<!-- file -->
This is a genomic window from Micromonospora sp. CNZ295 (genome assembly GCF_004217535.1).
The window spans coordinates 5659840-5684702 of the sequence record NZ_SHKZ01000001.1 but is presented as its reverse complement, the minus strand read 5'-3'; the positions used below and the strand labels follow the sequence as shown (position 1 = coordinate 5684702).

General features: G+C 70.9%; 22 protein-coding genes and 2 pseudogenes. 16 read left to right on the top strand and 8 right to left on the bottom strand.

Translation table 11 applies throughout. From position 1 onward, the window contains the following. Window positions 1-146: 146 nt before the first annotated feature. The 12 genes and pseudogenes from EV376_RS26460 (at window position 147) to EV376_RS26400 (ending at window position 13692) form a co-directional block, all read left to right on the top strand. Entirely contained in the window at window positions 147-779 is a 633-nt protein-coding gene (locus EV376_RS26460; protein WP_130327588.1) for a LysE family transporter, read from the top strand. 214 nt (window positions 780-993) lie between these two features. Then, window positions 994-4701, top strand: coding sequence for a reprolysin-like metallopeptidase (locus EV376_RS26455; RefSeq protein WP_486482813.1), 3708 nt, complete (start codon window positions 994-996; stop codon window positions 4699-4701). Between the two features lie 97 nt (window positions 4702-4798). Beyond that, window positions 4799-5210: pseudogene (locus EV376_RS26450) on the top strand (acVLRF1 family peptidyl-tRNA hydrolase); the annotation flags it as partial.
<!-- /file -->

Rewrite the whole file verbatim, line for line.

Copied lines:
This is a genomic window from Micromonospora sp. CNZ295 (genome assembly GCF_004217535.1).
The window spans coordinates 5659840-5684702 of the sequence record NZ_SHKZ01000001.1 but is presented as its reverse complement, the minus strand read 5'-3'; the positions used below and the strand labels follow the sequence as shown (position 1 = coordinate 5684702).

General features: G+C 70.9%; 22 protein-coding genes and 2 pseudogenes. 16 read left to right on the top strand and 8 right to left on the bottom strand.

Translation table 11 applies throughout. From position 1 onward, the window contains the following. Window positions 1-146: 146 nt before the first annotated feature. The 12 genes and pseudogenes from EV376_RS26460 (at window position 147) to EV376_RS26400 (ending at window position 13692) form a co-directional block, all read left to right on the top strand. Entirely contained in the window at window positions 147-779 is a 633-nt protein-coding gene (locus EV376_RS26460; protein WP_130327588.1) for a LysE family transporter, read from the top strand. 214 nt (window positions 780-993) lie between these two features. Then, window positions 994-4701, top strand: coding sequence for a reprolysin-like metallopeptidase (locus EV376_RS26455; RefSeq protein WP_486482813.1), 3708 nt, complete (start codon window positions 994-996; stop codon window positions 4699-4701). Between the two features lie 97 nt (window positions 4702-4798). Beyond that, window positions 4799-5210: pseudogene (locus EV376_RS26450) on the top strand (acVLRF1 family peptidyl-tRNA hydrolase); the annotation flags it as partial.